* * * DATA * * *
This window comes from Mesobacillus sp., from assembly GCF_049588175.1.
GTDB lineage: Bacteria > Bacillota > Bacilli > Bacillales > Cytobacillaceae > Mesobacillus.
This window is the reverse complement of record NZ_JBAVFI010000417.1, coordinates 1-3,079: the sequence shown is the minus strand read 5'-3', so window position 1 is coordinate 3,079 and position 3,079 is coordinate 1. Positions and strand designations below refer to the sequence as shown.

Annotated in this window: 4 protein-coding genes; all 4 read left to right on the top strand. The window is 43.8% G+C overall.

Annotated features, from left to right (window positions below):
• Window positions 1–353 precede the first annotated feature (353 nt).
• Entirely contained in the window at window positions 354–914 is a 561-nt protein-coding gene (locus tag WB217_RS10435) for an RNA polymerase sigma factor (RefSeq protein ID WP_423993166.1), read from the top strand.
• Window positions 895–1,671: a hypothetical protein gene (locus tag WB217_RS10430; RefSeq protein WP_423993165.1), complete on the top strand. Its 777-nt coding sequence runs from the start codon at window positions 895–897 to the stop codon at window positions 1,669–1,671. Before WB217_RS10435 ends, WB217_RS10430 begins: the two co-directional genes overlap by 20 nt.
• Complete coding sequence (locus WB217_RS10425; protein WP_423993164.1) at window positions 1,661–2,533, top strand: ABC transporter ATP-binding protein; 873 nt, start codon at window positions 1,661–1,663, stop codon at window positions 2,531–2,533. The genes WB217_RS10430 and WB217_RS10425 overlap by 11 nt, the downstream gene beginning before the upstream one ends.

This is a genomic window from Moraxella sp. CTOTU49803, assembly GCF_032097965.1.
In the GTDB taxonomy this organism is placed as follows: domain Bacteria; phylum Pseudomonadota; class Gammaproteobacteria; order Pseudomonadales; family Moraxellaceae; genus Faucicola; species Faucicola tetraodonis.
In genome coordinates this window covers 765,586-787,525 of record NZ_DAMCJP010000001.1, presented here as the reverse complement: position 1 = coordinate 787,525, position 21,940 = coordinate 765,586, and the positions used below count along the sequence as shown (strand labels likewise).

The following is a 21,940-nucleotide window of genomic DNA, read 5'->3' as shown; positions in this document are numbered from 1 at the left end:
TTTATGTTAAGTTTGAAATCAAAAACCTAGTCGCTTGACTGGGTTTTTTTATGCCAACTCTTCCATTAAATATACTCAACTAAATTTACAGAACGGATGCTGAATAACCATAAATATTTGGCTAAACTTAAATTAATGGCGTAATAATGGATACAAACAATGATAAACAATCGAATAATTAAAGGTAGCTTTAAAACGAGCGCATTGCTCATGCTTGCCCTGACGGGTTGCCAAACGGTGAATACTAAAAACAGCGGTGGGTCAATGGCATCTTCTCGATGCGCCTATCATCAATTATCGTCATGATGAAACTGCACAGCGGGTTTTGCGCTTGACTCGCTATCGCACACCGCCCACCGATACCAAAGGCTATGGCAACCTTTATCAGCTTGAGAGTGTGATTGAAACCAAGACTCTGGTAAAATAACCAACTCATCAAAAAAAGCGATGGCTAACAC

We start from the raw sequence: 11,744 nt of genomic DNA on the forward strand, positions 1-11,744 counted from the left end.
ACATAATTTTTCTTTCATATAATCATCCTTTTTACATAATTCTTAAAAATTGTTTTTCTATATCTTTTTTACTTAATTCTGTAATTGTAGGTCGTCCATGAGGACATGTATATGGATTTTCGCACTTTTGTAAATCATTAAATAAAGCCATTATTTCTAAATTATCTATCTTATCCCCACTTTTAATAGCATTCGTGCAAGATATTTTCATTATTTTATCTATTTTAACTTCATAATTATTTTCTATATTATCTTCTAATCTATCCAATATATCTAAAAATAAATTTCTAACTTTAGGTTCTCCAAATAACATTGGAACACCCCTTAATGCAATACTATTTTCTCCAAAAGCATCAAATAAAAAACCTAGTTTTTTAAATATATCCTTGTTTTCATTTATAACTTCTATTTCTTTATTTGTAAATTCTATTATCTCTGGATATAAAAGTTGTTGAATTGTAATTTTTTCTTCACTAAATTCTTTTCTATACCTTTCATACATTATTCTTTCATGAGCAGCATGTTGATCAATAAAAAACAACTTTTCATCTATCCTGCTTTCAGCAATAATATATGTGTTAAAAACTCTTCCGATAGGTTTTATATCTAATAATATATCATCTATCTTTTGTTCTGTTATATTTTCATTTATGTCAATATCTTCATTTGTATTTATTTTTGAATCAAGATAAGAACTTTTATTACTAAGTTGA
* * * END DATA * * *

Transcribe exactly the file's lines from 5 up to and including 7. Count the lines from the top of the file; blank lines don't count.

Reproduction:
Annotated features, from left to right (window positions below):
• Window positions 1–353 precede the first annotated feature (353 nt).
• Entirely contained in the window at window positions 354–914 is a 561-nt protein-coding gene (locus tag WB217_RS10435) for an RNA polymerase sigma factor (RefSeq protein ID WP_423993166.1), read from the top strand.